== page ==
Researchers with the Search for Extraterrestrial Intelligence Program (SETI) are investigating signal spikes emitting from a star in the constellation Hercules. The star, an estimated 6.3 billion years old, is 95 light years from Earth––about 500 trillion miles away. "We are talking about a message that left its star in 1920 and finally arrived in Russia in 2015," said Doug Vakoch, Ph.D., who works with METI International, a group that focuses on messaging extraterrestrial intelligence.
The Russian Academy of Science-operated RATAN-600 radio telescope in Zelenchukskaya, Russia picked up an unexplained blip in May last year, but scientists kept their findings secret from the international community. The news only made headlines after Centauri Dreams reporter Paul Gilster, who specializes in reports on interstellar space, broke the story from a document researchers circulated in which they announced the detection of "a strong signal in the direction of HDI64595."
Scientists believe HDI64595 is sun-like in nature, and that it might have a metallic composition nearly identical to our sun. The team also discovered a gaseous Neptune-like planet––HD 164595 b––in its orbit. That there could be other still undetected planets within this system is not outside the realm of possibility.
Claudio Maccone, an Italian SETI researcher and mathematician, leads the study along with Russia’s Nikolai Bursov of the Special Astrophysical Observatory. "Permanent monitoring of the target," they say, "is needed."
Alan Boyle, the author of The Case for Pluto, explained why: "The signal conceivably fits the profile for an international transmission from an extraterrestrial source," he said. "In any case, the blip is interesting enough to merit discussion by those who specialize in the search for extraterrestrial intelligence."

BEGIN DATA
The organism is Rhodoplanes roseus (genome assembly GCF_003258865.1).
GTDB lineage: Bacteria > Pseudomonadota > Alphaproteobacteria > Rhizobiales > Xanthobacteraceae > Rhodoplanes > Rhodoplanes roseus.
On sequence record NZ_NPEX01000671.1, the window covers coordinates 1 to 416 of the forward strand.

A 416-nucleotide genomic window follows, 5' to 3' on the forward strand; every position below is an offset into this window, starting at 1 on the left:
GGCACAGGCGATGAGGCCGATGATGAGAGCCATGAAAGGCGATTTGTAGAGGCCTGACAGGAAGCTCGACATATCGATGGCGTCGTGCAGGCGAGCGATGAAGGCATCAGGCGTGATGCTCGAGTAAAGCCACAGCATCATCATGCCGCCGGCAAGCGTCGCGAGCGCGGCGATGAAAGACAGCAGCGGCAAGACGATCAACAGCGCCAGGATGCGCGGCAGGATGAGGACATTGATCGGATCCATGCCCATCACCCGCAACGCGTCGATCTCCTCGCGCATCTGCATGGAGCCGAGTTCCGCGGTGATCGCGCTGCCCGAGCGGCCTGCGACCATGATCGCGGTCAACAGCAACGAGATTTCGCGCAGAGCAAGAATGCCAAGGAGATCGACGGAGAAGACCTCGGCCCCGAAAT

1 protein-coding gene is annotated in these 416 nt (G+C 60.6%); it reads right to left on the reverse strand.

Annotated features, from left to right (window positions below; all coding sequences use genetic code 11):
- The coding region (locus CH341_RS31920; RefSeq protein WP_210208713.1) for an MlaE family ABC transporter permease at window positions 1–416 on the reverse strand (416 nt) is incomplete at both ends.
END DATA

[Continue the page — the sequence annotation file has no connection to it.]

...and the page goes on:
The signal's strength is powerful enough to indicate that if it does, in fact,
emanate from an isotropic beacon (a hypothetical type of transmission beacon that emits a uniform electromagnetic signal in all directions for communication with extraterrestrial intelligence), only a Kardashev Type II civilization would have built the power source. Researchers use the Kardashev scale to measure the amount of energy used to deliver an extraterrestrial message and to determine the progress of a civilization's technological development. According to theory, a Type II civilization would have the capability to harness the energy of their entire host star.
If extraterrestrial lifeforms beamed the signal into the galaxy without direction, that would require a colossal amount of power to detect. Transmitting the signal to our solar system alone would require considerably less energy, indicating the presence of a Type I civilization: contemporary and highly advanced, with the ability to harness solar energy from its local star. (We do this on our planet with solar panels.)
Last night, the SETI Institute decided to divert its Allen Telescope Array in northern California for its investigation. METI International will also participate from Panama's Boquete Optical Observatory. Researchers will discuss the signal as well as their subsequent findings at the 67th International Astronautical Congress in Guadalajara, Mexico, on September 27.